How much do you lose if you pull out after exchange?

After contracts have been exchanged both the buyer and the seller have entered into a legally binding agreement which means that they will proceed to completion and that the titles deeds will be transferred from one party to another on this agreed date. Due to the legally binding nature of this exchange of contracts, pulling out from it does come with serious financial consequences.

Although it is uncommon for anyone to pull out after exchange due to the consequences it carries with it, it is not unprecedented. Due to a range of circumstances a buyer/seller may need to pull out and these are the losses they risk incurring if they decide to do so.

What does a buyer lose?

Generally, it is more common for a buyer to pull out after exchange. This could be due to a range of personal and/or financial circumstances that leave them with no other choice. Despite this, there are inevitable consequences that come with a legal contract being breached. Due to this, a buyer who pulls out is liable to be sued by the seller for any losses they have made due to the sale falling through. These losses can cover anything from legal to surveying costs and can therefore cost the buyer a huge amount. The seller is also able to retain the deposit so this will be another main loss of money for the buyer.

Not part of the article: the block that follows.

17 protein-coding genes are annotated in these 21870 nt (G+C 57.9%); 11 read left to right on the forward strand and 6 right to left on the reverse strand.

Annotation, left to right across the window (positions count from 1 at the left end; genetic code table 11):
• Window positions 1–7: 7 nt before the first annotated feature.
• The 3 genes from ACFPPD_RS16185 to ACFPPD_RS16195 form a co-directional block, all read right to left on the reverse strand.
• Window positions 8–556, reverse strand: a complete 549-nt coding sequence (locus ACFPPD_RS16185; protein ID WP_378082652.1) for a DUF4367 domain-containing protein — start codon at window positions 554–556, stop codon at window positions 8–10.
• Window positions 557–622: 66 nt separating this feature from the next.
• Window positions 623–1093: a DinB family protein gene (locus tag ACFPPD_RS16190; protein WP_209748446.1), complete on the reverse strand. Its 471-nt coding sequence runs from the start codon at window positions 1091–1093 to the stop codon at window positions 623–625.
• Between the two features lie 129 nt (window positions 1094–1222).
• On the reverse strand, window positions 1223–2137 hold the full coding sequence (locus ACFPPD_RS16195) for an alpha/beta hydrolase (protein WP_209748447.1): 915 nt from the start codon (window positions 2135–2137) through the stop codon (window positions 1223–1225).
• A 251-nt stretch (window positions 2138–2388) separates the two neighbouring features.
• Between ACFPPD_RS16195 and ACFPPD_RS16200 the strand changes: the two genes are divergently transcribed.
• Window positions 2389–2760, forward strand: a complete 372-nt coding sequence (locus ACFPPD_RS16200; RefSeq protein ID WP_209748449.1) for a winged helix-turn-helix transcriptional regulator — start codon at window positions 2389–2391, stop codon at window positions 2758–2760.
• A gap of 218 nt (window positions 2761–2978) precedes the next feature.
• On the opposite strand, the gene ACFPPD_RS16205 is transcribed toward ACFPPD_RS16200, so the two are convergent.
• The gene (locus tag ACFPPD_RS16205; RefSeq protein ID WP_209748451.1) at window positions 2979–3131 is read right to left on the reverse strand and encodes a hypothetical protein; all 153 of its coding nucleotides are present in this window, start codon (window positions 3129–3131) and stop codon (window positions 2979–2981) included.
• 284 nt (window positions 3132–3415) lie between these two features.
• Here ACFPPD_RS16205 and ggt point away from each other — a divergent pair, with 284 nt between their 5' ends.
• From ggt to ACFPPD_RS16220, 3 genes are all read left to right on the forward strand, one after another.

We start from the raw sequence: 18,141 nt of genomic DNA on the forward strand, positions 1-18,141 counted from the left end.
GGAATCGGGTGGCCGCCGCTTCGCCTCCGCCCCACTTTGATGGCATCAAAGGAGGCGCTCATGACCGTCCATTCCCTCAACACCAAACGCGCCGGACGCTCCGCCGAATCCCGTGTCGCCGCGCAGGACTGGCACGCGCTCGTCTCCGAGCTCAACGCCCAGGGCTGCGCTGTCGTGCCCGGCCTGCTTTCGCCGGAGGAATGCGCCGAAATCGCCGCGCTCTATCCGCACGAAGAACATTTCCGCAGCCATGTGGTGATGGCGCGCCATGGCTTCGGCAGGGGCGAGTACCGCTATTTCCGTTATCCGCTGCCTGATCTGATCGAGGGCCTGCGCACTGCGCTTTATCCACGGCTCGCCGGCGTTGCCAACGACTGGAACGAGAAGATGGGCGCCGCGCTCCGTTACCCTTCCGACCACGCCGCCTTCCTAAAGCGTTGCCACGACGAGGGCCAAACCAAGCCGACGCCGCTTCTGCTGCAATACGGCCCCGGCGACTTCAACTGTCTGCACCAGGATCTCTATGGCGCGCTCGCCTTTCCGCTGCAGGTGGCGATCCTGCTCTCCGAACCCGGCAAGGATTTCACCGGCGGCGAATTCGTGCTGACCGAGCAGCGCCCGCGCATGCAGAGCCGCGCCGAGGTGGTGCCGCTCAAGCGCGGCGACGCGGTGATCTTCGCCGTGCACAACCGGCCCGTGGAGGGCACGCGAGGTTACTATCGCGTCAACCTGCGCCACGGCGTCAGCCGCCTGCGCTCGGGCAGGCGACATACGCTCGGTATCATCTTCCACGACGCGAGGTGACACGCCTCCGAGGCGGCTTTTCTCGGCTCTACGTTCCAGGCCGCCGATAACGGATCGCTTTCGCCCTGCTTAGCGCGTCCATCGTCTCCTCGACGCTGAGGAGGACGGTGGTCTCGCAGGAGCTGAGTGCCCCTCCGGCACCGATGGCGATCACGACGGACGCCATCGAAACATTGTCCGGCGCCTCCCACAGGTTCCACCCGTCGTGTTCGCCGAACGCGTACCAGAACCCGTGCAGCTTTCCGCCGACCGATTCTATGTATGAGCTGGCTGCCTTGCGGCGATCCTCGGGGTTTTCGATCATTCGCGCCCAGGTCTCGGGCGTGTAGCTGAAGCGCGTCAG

What does a seller lose?

If a seller pulls out, they are legally obliged to return the buyer’s deposit to them. Alternatively, the buyer can serve them a Notice to Complete which means the seller has 10 days (approximately) to follow through and complete the sale. During this period, the seller will also have to pay any interest accrued to the buyer on the funds being transferred. Other possible financial losses that the seller could face would come from the buyer taking them to Court and claiming their personal losses. They are perfectly within their right to do this as the seller has breached a legal contract. The losses which the buyer may claim can be extensive. For example, they can claim conveyancing fees and even any cost incurred at having to renew a lease due to the sale falling through.

Therefore, it is quite clear that if either party pulls out after exchange of contracts, they will have no choice but to face up to making significant losses. The process of buying and selling a home can be stressful and complex enough without someone pulling out at one of the final stages. For this reason, it is important and highly advisable to have all funds readily available and your mind completely made up when entering into such an important and possibly life-defining contract.

However, if you are on the receiving end of someone pulling out of a property transaction, you can rest assured that despite this being legally permissible, the offending party will have to make some losses and you have the right to make sure this happens through the courts.